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2 questions about tenzors

  1. Jul 4, 2009 #1

    ibc

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    1. The problem statement, all variables and given/known data
    whether (Aijxi)/xk is a tenzor or not, if it is, what kind? (co-variant or contra-variant).

    2. Relevant equations
    given that Aij is a second degree tenzor and x are the coordinates.

    3. The attempt at a solution
    Aijxi)/ is clearly a first degree contra-variant tenzor, therefore the question reduces to whether
    Bj/xk
    is a tenzor.
    so I do the transformations, and get a normal tenzor transformation on the numerator (from B), and a normal transformation on the denominator (from x), so if we are working in 1 dimention, it's simply 1/(dx/dx')*x = (dx'/dx)*1/x, which means a co-variant tenzor in the denominator transforms as a contra-variant tenzor.
    however, if the dimention is greater than 1, I get a sum of lots of partial derivetives, and 1 devided by that equals who knows what... so in that case I fail to determine whether it is a tenzor or not, it doesn't really look like one to me, but I'm really not sure, maybe there's some algebric work to do and make it look like a tenzor again?



    1. The problem statement, all variables and given/known data
    what kind of a tenzor (co-variant or contra-variant) is:
    d2(phi)/dxpdxq

    2. Relevant equations
    phi is a scalar function
    x are the coordinates
    3. The attempt at a solution
    the questions states that it is a tenzor, and asks what kind of a tenzor it is, yet I don't understand how come it is a tenzor.
    the expression is
    d2(phi)/dxpdxq =
    d/dxp(d(phi)/dxq), and d(phi)/dxq is a co-variant tenzor, so I do the transformation for it, and the take the derivative by xp, I get 2 expresion, which one looks like a tenzor transformation, yet the other a second derivative of x by some x'i, x'j (x' being the new coordinates).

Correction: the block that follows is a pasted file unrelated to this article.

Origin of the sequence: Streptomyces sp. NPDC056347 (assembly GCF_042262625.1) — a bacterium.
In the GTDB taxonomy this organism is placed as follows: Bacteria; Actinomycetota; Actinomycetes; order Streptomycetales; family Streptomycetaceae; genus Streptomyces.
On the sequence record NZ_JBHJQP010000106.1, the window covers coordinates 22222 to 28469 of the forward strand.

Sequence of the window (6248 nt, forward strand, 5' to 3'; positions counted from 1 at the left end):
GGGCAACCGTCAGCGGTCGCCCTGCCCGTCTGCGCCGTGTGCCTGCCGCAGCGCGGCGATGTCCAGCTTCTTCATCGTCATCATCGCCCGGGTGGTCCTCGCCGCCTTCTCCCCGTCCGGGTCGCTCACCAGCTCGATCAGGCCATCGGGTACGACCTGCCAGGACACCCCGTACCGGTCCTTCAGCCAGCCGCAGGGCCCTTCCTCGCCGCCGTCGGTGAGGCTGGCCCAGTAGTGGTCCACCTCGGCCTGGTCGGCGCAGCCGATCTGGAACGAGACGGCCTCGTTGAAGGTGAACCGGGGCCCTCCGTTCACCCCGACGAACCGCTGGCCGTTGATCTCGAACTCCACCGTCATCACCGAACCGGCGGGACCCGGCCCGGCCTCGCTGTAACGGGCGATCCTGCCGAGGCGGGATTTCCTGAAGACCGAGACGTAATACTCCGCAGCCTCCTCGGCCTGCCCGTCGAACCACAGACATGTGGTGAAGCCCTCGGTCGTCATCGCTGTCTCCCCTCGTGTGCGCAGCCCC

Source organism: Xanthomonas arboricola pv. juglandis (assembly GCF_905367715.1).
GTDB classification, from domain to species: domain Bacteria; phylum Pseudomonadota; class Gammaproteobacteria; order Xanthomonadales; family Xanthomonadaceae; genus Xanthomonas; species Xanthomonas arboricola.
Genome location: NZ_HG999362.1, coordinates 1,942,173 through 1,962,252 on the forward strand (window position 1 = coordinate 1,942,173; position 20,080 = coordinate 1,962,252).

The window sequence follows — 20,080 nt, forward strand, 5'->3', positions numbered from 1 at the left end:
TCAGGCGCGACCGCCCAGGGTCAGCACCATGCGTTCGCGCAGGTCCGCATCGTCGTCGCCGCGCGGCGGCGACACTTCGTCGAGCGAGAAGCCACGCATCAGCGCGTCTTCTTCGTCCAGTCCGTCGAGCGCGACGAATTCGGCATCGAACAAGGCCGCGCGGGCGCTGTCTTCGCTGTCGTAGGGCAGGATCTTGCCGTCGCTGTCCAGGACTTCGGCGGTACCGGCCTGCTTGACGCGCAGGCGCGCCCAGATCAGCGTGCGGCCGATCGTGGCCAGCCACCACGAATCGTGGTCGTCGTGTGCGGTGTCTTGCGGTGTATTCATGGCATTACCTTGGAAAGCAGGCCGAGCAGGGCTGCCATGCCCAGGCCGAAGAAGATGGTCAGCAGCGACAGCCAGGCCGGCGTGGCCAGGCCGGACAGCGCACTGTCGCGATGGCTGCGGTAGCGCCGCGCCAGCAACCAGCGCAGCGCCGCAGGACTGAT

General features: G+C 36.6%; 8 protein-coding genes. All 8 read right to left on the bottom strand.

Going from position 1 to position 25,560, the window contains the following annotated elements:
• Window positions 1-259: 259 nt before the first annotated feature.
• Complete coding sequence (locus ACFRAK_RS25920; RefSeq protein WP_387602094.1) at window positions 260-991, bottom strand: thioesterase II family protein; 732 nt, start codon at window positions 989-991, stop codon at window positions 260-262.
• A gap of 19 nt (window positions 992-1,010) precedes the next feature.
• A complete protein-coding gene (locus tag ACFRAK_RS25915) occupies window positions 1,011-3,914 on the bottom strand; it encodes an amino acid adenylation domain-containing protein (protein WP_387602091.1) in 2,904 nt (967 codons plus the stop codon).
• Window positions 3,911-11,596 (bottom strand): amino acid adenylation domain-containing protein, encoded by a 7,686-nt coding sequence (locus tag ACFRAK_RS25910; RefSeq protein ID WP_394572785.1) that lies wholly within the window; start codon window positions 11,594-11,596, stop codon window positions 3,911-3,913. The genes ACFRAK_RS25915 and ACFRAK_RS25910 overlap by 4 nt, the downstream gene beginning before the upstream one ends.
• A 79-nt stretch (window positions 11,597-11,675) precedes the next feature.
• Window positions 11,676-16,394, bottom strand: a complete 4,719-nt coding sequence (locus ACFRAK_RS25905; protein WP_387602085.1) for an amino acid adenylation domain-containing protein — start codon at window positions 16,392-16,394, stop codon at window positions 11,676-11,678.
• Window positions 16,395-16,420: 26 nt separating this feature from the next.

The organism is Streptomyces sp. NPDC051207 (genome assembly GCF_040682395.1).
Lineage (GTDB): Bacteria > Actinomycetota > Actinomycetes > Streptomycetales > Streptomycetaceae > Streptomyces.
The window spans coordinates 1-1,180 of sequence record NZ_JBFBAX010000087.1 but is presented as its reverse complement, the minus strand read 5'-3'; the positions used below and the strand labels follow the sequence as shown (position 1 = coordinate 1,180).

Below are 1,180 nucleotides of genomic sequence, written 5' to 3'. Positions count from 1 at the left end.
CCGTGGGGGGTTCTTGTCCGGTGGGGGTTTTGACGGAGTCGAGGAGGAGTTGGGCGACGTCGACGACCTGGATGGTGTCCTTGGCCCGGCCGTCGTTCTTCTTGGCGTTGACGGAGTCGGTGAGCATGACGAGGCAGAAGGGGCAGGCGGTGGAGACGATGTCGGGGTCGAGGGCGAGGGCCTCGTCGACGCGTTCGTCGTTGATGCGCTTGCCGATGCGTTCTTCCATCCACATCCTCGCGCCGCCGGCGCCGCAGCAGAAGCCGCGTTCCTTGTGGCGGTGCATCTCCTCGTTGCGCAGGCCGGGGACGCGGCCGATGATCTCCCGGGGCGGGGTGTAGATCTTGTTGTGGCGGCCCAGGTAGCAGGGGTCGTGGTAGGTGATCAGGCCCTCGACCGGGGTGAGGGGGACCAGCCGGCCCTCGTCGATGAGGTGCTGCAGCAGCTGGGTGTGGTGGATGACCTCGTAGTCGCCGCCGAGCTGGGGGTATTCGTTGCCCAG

so I don't understand why is that expression a tenzor

    thanks
    ibc
     
  2. jcsd
  3. Jul 4, 2009 #2

    HallsofIvy

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    Staff Emeritus
    Science Advisor

    As you say [itex]A^{ij}x_i[/itex] transforms as
    [tex]A^{mn}'x_m'= A^{ij}x_i\frac{\partial x^n'}{\partial x^j}[/tex] and so is a first order contravariant tensor. [itex]1/x_k[/itex] transforms as
    [tex]\frac{1}{x_j'}= \frac{1}{x_k}\frac{\partial x_j'}{\partial x_k}[itex]
    and so is also a first order contravariant tensor. The tensor product [itex]A^{ij}x_i/x_j[/itex] then transforms as
    [tex]A^{mn}'x_m'/x_j'= A^{ij}x_i/x_j\frac{\partial x^n'}{\partial x^j}\frac{\partial x_j'}{\partial x_k}[/tex]
    and so is a second order contravariant tensor. So, again unless you are working only with Euclidean tensors, for a scalar function, [itex]\phi[/itex],
    [tex]\frac{\partial \phi}{\partial x^j}[/tex]
    is a first order covariant tensor but
    [tex]\frac{\partial^2\phi}{\partial x^i \partial x^j}[/itex]
    is NOT a tensor.

    (Euclidean tensors allow only coordinate systems in which coordinate lines are straight lines and are orthogonal to one another.

    In general, unless you are working in Euclidean tensors, in which the Christoffel symbols are all 0, derivatives of tensors are not tensors- you have to use the "covariant derivative".
     
  4. Jul 4, 2009 #3

    ibc

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    hey, wherever you wrote an equation, I see it as a black stripe, do you know how I can see it normally?

    thanks
     
  5. Jul 4, 2009 #4

    ibc

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    oh I managed to see it now.

    you said: 1/xj'=(1/xk)*(dxj'/dxk)
    how do you know 1/x transforms that way?
    by saying that you assume it's a tenzor, but my question is how do you know 1/x is a tenzor?
     
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